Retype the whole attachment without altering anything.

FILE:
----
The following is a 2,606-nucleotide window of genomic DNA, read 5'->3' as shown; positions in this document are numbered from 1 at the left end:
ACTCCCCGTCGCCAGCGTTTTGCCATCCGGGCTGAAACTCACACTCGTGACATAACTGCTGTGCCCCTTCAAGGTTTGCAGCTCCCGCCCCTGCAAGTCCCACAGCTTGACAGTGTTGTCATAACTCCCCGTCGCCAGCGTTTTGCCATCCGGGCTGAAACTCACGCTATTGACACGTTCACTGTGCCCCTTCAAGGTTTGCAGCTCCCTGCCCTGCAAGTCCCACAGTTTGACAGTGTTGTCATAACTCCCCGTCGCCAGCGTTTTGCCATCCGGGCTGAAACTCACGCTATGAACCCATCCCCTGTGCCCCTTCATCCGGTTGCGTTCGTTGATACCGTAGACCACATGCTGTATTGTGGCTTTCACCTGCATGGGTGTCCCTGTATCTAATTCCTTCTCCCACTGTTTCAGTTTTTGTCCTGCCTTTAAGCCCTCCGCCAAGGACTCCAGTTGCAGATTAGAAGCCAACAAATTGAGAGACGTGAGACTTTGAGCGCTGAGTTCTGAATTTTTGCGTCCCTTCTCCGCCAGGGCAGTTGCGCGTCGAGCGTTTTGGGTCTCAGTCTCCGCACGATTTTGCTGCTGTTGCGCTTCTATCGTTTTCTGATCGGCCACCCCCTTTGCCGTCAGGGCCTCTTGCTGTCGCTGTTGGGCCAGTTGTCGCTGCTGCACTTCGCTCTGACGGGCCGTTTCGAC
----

The following is a 2,606-nucleotide window of genomic DNA, read 5'->3' as shown; positions in this document are numbered from 1 at the left end:
ACTCCCCGTCGCCAGCGTTTTGCCATCCGGGCTGAAACTCACACTCGTGACATAACTGCTGTGCCCCTTCAAGGTTTGCAGCTCCCGCCCCTGCAAGTCCCACAGCTTGACAGTGTTGTCATAACTCCCCGTCGCCAGCGTTTTGCCATCCGGGCTGAAACTCACGCTATTGACACGTTCACTGTGCCCCTTCAAGGTTTGCAGCTCCCTGCCCTGCAAGTCCCACAGTTTGACAGTGTTGTCATAACTCCCCGTCGCCAGCGTTTTGCCATCCGGGCTGAAACTCACGCTATGAACCCATCCCCTGTGCCCCTTCATCCGGTTGCGTTCGTTGATACCGTAGACCACATGCTGTATTGTGGCTTTCACCTGCATGGGTGTCCCTGTATCTAATTCCTTCTCCCACTGTTTCAGTTTTTGTCCTGCCTTTAAGCCCTCCGCCAAGGACTCCAGTTGCAGATTAGAAGCCAACAAATTGAGAGACGTGAGACTTTGAGCGCTGAGTTCTGAATTTTTGCGTCCCTTCTCCGCCAGGGCAGTTGCGCGTCGAGCGTTTTGGGTCTCAGTCTCCGCACGATTTTGCTGCTGTTGCGCTTCTATCGTTTTCTGATCGGCCACCCCCTTTGCCGTCAGGGCCTCTTGCTGTCGCTGTTGGGCCAGTTGTCGCTGCTGCACTTCGCTCTGACGGGCCGTTTCGAC